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August 13, 2014

Mato Grosso to have Largest Soy Acre Increase in Brazil in 2014/15

Even with lower soybean prices predicted for next year, farmers in Brazil are still expected to increase their soybean acreage approximately 4% (1.43 million hectares) in 2014/15. According to estimates released by AgRural last week, they are expecting the Brazilian soybean acreage to increase by 1.43 million hectares and 18% of that increase (254,000 hectares) is expected to occur in the state of Mato Grosso. AgRural is estimating that farmers in Mato Grosso will plant 8.51 million hectares of soybeans in 2014/15.

The expected increase in soybean acreage in Mato Grosso is only 3.1%, but since it has the largest soybean acreage in Brazil, the 3.1% represents the largest increase in Brazil in terms of total hectares.

Most of the increases in Mato Grosso will be in the eastern regions of the state where farmers have been rapidly converting pastureland to row crop production. Soybean acreage in eastern Mato Grosso is expected to increase 12%, but the total soybean production increase in the region will not be 12% because the newly converted pastureland does not have the same level of fertility as land that has been in soybean production for several years.

The eastern part of the state will see the biggest increases because of the extensive availability of pastureland. In southern Mato Grosso the increase in soybean acreage will be much less because soybeans will not take land away from the cotton grown in the region. In northern Mato Grosso the soybean acreage increase is only expected to be 2% with most of that coming out of pastureland and rice production.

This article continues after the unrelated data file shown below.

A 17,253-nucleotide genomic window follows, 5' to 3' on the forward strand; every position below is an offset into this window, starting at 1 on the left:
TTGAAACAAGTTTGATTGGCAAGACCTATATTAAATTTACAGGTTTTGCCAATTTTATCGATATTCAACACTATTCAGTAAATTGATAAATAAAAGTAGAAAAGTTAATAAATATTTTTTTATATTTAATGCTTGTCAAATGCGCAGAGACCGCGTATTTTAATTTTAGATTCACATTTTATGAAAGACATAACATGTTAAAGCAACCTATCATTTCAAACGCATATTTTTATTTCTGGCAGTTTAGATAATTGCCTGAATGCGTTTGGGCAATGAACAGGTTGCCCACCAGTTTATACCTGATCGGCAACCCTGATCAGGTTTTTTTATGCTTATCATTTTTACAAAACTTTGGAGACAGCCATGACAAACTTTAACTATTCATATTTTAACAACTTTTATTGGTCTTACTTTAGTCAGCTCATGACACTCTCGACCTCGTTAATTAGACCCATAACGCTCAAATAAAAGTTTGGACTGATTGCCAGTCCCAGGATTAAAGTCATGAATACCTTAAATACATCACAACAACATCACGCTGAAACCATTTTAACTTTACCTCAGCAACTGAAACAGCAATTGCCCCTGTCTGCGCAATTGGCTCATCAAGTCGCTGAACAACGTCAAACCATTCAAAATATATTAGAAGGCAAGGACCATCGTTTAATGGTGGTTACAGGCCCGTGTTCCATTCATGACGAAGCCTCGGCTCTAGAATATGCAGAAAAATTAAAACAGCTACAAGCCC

Even with relatively weak soybean prices, the soybean acreage in Brazil will not decline because the sharp drop in soybean prices came after many farmers had already made their plans for the 2014/15 growing season. The price of soybeans is still relatively strong compared to corn and farmers in southern Brazil are expected to switch some of their full-season corn production to soybeans instead. As they make that switch, they continue to push more of their corn production to the second crop planted after the soybeans are harvested.

Even with these lower soybean prices, soybeans still offer a better return in Brazil than corn, especially if a farmer owns his own land.

In the municipality of Sorriso in central Mato Grosso, the margins for soybean production are some of the lowest in Brazil due to the long distance from the ports. The gross receipts for soybeans produced in Sorriso in 2014/15 is expected to decline 48% compared to 2013/14, but even with the lower receipts, the margins for soybean production for farmers who own their land is still expected to be 24%.

The bigger problem will be for farmers who rent land for 10 sacks of soybeans per hectare or 8.7 bushels per acre. For farmers paying that much rent, they would probably be facing a break-even proposition on their soybeans in 2014/15.